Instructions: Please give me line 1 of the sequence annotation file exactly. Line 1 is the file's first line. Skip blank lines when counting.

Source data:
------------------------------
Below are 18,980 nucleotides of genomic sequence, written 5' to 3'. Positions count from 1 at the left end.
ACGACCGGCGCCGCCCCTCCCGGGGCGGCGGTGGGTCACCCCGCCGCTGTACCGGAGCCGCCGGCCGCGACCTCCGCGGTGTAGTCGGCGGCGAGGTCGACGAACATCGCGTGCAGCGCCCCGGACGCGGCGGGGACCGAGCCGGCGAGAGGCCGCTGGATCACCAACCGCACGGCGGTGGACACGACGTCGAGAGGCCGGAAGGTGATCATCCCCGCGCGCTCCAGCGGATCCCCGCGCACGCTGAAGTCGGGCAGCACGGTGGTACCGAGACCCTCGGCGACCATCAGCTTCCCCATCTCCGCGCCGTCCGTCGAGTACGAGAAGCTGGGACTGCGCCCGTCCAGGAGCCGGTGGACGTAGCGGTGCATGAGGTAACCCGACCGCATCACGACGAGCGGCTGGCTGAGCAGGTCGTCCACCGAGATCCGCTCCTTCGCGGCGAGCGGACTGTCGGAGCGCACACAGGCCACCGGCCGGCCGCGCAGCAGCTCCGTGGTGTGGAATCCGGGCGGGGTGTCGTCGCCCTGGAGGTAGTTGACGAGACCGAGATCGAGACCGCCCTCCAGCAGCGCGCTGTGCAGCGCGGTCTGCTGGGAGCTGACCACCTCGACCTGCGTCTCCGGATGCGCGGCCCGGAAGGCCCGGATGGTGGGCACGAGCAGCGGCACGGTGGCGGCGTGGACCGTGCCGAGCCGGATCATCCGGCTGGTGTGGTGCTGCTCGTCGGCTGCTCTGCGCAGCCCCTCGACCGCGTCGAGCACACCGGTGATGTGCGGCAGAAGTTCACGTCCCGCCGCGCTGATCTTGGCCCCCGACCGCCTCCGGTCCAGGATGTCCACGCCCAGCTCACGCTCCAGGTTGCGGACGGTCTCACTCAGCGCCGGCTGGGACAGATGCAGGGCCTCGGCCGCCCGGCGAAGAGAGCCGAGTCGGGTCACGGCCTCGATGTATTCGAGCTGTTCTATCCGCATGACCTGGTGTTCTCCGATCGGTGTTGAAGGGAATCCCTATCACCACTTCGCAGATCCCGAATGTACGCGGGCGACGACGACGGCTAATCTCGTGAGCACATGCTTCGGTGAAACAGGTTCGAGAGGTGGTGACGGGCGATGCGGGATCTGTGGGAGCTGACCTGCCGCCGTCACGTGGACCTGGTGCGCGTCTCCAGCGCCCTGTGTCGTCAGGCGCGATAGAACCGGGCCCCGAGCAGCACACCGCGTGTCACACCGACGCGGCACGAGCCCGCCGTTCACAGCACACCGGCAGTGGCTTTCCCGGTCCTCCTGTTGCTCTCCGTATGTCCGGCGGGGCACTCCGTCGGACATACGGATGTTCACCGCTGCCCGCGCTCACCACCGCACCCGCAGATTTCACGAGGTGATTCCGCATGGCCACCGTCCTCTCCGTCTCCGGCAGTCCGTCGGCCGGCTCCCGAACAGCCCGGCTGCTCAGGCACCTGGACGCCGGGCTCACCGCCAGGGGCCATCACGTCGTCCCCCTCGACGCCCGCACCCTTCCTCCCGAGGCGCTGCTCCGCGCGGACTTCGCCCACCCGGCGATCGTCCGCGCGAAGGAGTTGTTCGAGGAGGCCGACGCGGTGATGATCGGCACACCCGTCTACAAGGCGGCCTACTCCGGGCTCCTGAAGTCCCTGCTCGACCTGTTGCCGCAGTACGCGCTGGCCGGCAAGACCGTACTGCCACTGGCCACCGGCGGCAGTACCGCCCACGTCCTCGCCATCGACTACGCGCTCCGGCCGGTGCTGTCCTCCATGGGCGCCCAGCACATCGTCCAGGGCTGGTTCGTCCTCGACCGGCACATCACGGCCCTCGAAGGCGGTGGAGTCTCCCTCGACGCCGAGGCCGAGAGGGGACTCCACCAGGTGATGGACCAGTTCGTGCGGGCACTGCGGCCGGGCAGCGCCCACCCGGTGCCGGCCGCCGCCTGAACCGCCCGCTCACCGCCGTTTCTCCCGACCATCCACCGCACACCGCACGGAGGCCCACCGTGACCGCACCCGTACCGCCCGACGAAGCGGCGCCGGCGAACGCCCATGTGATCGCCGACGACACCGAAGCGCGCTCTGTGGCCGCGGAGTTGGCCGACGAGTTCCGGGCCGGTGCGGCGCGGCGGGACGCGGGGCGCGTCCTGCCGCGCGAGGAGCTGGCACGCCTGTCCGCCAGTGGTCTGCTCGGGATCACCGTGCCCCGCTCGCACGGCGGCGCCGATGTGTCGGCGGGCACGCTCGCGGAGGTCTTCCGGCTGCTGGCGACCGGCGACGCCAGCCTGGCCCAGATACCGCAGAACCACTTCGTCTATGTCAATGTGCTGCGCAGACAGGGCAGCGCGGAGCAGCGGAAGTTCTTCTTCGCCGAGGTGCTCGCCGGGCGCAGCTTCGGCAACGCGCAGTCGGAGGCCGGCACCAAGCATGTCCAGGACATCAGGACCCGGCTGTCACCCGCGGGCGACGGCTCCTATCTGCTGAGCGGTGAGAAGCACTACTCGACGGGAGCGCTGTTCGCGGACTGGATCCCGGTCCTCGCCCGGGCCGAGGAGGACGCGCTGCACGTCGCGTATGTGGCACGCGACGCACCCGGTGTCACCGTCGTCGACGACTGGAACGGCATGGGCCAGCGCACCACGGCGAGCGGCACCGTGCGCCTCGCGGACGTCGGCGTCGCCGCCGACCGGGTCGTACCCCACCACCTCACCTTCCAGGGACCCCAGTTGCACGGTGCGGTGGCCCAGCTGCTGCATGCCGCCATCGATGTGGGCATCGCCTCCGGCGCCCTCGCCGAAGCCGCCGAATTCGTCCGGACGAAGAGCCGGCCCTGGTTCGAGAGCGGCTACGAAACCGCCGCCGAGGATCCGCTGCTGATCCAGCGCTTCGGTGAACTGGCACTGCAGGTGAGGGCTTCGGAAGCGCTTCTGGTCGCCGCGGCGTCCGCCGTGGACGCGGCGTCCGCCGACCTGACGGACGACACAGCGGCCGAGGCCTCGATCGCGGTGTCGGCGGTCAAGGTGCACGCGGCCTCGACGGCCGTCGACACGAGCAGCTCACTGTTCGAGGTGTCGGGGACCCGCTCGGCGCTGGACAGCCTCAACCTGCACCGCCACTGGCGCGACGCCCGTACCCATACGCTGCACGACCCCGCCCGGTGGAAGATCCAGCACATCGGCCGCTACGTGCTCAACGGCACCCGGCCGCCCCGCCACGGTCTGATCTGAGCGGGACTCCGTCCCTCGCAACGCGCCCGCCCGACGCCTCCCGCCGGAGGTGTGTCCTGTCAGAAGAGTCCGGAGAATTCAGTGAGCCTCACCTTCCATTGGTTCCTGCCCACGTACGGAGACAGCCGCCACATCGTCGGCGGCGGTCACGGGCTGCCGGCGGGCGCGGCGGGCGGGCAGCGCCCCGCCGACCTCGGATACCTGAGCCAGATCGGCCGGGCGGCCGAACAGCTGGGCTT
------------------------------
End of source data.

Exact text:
Below are 18,980 nucleotides of genomic sequence, written 5' to 3'. Positions count from 1 at the left end.